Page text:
Marijke van Warmerdam at the Ikon Gallery
Writing about web page http://www.ikon-gallery.co.uk/index.htm
Today I went to the Ikon Gallery in Birmingham where I saw an exhibition by Marijke van Warmerdam called First Drop. This artist works mainly in photography and film although there are also some conceptual art pieces, but in general the feeling generated by her work is strangely uncanny. In her art, van Warmerdam works with the strange and the familiar recasting them in new and innovative ways.
One of the first pieces that you encounter on the first floor of the Ikon Gallery consists of two large photographs featuring a cup and saucer which are suspended from the ceiling and which are turned by a fan. The piece is titled Take a long break I and II and it gives an idea of how van Warmerdam wants to recast familiar objects in unfamiliar guises. The suspended photographs pirouette alongside one another and it is no coincidence that the teacup and saucer go round in a circle as tea does when stirred.
Take a long break I and II is a rather whimsical piece yet sometimes van Warmerdam’s mingling of the familiar and strange can be revelatory and inspiring. Pancake is a photograph dominated by the great white circle of a pancake thrown from half glimpsed pan held by a hand in the corner of the frame. Yet the pancake appears in the photograph to be a round orb, pitted and rough, like the face of the moon and it seems that despite the background of shelves and kitchen condiments, the moon has suddenly transported itself to appear like an apparition in the everyday kitchen.
The tea-cup appears again in Stirring in the Distance , a film of intensity and beauty that considers binaries of inside and outside, the familiar and strange. In the film, a cup and saucer sit on the edge of a table in the right hand bottom corner of the frame and behind it is a closed window and beyond the window is a landscape obliterated by snow. The silent falling of snow is beautiful in itself, yet the black horizontal shape of the horizon can be made out in ominous detail through the white flakes. Something is ‘stirring in the distance’, but the link to the teacup in the motif of stirring may suggest that it the creature stirring emanates from or is already present in the familiar interior.
Nature can be very ominous in van Warmerdam’s photographs even though it is unmoving and static. Catch features a pair of outstretched hands and a brightly coloured ball suspended mid-air. On the index finger of the right hand is a ring, which initially seems to be a sign of maturity and wealth, yet there is no stone in the ring, but instead a child-like ladybird motif. Behind the hands and ball are winter trees drooping in a ghostly mist and behind the trees is the white orb of the moon that echoes the ball’s shape. The childishness of the game seems out of place in the ominous landscape and a feeling of tension is created by the suspended moment.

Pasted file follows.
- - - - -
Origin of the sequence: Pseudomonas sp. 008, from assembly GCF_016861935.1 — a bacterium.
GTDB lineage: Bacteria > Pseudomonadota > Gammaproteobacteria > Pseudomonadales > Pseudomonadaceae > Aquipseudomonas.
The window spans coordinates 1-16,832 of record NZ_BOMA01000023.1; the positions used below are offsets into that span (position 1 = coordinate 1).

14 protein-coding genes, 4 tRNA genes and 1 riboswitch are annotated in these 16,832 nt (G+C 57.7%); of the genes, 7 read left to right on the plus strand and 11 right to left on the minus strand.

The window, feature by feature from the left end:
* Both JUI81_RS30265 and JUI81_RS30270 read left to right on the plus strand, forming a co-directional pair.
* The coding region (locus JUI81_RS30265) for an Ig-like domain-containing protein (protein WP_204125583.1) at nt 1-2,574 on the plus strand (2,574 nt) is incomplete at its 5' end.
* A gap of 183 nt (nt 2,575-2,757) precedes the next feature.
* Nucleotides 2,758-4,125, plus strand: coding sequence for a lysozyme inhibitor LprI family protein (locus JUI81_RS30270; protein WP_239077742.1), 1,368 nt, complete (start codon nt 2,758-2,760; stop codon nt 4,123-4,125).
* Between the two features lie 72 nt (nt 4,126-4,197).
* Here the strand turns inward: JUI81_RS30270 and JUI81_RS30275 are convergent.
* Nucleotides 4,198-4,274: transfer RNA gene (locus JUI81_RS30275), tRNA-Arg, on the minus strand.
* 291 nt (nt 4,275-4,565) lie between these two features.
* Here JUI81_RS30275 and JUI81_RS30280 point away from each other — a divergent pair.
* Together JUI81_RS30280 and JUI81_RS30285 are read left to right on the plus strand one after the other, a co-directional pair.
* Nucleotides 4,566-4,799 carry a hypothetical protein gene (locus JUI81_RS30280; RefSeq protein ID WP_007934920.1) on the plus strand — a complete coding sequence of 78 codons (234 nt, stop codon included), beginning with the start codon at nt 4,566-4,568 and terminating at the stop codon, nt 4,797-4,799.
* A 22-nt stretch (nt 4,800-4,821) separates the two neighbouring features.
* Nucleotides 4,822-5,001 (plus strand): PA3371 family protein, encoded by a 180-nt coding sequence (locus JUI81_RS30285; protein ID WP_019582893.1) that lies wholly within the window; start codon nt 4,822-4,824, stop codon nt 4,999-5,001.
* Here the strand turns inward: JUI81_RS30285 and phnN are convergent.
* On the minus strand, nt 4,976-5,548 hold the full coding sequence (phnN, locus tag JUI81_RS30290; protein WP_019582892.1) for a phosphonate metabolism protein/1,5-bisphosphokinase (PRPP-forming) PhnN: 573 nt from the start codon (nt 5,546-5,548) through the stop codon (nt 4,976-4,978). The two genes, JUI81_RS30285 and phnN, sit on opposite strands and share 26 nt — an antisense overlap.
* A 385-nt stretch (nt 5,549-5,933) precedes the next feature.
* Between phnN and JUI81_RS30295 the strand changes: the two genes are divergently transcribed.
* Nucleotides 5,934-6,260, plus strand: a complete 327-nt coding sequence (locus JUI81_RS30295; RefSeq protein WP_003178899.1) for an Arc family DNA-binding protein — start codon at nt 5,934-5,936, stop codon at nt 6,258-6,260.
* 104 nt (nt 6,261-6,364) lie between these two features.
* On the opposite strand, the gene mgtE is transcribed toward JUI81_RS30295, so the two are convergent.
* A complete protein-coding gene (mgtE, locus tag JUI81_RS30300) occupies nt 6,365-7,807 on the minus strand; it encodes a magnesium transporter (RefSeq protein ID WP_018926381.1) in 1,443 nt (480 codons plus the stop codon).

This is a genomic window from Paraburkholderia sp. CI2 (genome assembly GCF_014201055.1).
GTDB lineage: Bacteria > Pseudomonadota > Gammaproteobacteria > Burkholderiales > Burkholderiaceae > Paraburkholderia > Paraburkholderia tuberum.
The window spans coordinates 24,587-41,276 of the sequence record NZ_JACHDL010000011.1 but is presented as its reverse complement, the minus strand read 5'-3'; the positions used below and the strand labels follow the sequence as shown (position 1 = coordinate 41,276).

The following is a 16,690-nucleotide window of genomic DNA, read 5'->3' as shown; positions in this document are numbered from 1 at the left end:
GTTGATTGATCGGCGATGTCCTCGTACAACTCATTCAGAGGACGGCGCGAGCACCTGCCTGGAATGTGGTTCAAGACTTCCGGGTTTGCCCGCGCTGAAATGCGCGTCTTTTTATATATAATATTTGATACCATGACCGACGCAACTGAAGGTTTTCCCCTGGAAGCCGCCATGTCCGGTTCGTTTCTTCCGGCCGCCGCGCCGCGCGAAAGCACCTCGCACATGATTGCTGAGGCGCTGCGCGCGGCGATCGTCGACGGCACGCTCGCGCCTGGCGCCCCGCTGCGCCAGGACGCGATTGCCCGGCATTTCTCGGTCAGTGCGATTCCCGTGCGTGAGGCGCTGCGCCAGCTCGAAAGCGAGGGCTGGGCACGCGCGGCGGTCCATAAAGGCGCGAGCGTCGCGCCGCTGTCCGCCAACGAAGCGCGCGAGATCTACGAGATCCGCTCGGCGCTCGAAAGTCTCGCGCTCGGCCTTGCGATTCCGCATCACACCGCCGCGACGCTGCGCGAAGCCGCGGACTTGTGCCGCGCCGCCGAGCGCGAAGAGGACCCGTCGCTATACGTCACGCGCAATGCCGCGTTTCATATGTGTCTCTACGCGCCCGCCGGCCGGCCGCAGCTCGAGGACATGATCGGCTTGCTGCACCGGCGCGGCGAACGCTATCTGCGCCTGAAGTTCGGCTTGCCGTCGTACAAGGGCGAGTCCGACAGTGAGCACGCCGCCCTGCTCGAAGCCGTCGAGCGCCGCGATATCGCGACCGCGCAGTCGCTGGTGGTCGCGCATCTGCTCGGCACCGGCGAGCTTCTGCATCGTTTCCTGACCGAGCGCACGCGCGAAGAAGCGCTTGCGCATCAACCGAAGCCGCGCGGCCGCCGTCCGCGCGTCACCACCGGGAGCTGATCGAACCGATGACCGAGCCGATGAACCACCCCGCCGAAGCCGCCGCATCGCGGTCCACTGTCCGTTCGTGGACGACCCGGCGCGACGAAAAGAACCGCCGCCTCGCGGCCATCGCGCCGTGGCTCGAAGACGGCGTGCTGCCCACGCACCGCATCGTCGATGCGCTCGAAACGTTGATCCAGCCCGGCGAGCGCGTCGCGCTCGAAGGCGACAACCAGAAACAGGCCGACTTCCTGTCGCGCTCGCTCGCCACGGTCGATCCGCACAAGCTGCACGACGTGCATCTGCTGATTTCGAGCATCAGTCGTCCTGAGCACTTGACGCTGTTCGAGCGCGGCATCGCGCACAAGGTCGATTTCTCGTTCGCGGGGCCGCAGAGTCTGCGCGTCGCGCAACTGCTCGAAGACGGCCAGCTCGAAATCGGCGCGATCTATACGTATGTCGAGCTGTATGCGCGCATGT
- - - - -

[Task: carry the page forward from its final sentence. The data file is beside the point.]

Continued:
Throw is a kind of companion piece to Catch which features a length of lead pipe suspended mid-air and behind it are autumnal trees, a red tiled roof and one can just make out stacked logs in the dark space under the roof. The title is Throw rather than ‘thrown’; the lead pipe is still in the process of arcing through space and one wonders where it will hit the ground and what damage it will cause.
Underwater I and II presents a variation on the themes of Catch and Throw. The concept of the piece is like that of Take a long break I and II as it features two photographs again suspended the ceiling and turned by fans. The two photographs are not identical and unlike Take a long break I and II, there are different compositions on the front and back of the turning pictures. The photographs on one side of the turning pictures present different angled shots of a similar photograph. The composition is quite simple; a tree branches around one corner of the frame with a bird box on its trunk. At the bottom of the frame is bed of autumnal leaves, above it a green stream before fields stretch out and the eye moves to sparse trees on the horizon. In the second version of the pictures, water has been thrown in the air and it twists and bends across the frame like an apparition. The swoop and swirl of it suggests violent movement, interruption of the passive scene and an expression of powerful human emotion as it has been thrown by a human hand. As in Stirring in the Distance, sentinel trees look on from the horizon as an ominous presence almost like that of Birnam Wood in Shakespeare’s Macbeth .
The culmination of the installation is a film entitled Wake Up! which again features water being thrown across a landscape. This time the screen shows a bed of yellow flowers freckled by occasional red poppies and further away a bed of paler flowers before one comes to rolling mountains and the blue sky. Butterflies fly across the screen yet like the water that swoops across the camera’s view, the landscape is immutable, reactionary and emotionless. It does not wake up, but rather like Thomas Hardy’s Egdon Heath in The Return of the Native it is ‘like man, slighted and enduring’.
Above all in this exhibition, there is a sense of uncanniness as tea-cups, trees and mountains seem to become animated and alive. First Drop after which the exhibition is named, features a cotton-wool cloud with a transparent orb embedded in it like an eye. The orb suggests the emergence of water from the nebulous obscurity, yet it also the emergence of existence itself as the cloud takes on a life of its own.